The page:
He cited the company's telemetry that showed the popularity of the exploit, one of many crafted by the NSA and leaked on the Web in April 2016 by a group known as the Shadow Brokers, had been growing over the last few months, with a recent spike being even bigger that its peaks in 2017.
EternalBlue exploits a flaw in an obsolete version of Microsoft's implementation of the Server Message Block protocol through port 445; it was patched by the company a month before the exploit was leaked. To this day, there is no clue as to the identity of the Shadow Brokers.
If the attacker found a vulnerable system, then a payload of his/her choice would be run on the target and this was how WannaCry was distributed across networks.
WannaCry was stopped in its tracks when British security researcher Marcus Hutchins registered a domain he had found in its source code; the malware had been programmed to check this domain, and continue spreading if it could not access the domain.
Kubovič said EternalBlue had a quiet period after the ravages of WannaCry, with detections dropping to a few hundred a day. But since September 2017, the use of the exploit had continued to grow and had reached new heights in mid-April.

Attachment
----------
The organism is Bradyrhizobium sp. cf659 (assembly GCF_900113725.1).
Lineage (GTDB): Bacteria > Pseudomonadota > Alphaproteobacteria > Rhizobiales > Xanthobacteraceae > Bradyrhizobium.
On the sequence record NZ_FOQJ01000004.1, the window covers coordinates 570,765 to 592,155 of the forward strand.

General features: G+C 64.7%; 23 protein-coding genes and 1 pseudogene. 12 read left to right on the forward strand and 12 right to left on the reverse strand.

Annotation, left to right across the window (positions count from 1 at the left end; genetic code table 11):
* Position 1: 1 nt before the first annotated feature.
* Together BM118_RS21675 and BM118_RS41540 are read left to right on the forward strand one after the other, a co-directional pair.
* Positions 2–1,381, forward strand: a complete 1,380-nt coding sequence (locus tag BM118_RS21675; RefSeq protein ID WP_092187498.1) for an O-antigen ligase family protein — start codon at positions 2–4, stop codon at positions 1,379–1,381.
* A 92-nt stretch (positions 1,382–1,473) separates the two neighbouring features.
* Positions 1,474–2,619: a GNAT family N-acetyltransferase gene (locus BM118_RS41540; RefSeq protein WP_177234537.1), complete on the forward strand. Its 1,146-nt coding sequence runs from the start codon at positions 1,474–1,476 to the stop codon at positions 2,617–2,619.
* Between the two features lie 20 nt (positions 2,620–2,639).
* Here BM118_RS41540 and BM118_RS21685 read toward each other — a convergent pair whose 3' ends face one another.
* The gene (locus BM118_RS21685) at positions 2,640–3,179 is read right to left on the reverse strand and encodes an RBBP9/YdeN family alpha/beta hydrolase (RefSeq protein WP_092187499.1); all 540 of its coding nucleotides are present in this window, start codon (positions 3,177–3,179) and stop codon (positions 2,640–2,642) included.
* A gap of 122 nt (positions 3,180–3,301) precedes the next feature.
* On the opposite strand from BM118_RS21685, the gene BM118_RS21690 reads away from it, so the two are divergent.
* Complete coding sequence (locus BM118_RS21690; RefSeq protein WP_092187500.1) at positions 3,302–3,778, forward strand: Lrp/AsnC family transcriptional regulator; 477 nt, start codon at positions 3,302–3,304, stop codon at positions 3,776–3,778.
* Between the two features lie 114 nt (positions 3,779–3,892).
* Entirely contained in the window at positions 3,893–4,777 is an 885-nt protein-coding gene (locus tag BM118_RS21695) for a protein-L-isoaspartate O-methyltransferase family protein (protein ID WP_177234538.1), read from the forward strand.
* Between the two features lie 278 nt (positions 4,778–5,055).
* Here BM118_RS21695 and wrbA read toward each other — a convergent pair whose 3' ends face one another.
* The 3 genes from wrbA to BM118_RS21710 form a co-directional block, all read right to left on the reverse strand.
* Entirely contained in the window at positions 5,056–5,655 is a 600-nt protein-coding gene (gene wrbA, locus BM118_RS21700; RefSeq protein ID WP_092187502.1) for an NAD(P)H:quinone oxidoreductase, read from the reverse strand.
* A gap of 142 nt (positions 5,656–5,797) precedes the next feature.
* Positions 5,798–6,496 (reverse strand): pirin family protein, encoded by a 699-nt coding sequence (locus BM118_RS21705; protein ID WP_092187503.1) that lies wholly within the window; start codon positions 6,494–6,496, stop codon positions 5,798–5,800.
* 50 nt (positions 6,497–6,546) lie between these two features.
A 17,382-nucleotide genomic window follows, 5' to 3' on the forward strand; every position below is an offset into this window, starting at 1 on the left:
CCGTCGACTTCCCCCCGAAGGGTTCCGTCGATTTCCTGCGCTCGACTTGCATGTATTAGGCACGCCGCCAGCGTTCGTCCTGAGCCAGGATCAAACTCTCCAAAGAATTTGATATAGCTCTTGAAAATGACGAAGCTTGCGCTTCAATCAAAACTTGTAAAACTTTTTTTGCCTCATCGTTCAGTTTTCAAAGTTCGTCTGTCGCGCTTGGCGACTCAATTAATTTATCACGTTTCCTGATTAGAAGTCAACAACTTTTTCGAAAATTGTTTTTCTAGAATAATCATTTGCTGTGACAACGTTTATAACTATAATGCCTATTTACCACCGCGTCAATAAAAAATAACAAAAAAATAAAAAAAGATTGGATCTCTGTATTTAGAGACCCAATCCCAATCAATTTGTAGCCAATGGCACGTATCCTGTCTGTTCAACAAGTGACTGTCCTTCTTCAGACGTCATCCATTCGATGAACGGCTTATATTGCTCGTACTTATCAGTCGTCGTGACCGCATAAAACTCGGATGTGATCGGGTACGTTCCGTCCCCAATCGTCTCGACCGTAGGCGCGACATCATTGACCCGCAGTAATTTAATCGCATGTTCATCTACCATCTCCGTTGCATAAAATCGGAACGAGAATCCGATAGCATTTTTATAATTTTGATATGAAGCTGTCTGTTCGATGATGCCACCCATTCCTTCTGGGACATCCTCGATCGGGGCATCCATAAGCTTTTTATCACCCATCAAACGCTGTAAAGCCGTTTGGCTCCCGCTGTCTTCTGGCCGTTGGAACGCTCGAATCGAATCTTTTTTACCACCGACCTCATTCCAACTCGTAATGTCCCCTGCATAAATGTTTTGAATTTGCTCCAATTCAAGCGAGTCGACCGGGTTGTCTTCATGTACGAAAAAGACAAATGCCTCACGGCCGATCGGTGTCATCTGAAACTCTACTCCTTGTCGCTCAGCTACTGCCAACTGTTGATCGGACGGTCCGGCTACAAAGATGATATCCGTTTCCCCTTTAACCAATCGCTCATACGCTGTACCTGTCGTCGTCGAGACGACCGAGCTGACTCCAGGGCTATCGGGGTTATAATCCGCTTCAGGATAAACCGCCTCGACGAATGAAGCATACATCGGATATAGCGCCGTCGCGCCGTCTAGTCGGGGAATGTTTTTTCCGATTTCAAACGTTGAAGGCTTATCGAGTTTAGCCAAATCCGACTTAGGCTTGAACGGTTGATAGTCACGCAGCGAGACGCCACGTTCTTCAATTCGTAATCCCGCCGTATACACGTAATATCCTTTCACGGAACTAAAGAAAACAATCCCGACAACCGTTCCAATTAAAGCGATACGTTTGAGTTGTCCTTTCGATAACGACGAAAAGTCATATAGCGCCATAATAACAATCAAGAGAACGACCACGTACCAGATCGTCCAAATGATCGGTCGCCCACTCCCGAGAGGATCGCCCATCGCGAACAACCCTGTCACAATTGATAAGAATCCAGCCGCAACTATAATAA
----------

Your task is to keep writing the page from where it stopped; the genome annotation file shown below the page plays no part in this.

"One possible explanation for the latest peak is the Satan ransomware campaign seen around those dates, but it could be connected to other malicious activities as well," he said.
Apart from WannaCry, EternalBlue has also powered the Petya (aka NotPetya, Nyetya or Golden Eye) ransomware in June 2017 and the BadRabbit ransomware campaign in the last three months of 2017. It was also used by the Sednit (aka APT28, Fancy Bear and Sofacy) cyber-espionage group to attack Wi-Fi networks in European hotels.
"This exploit and all the attacks it has enabled so far highlight the importance of timely patching as well as the need for a reliable and multi-layered security solution that can block the underlying malicious tool," Kubovič said.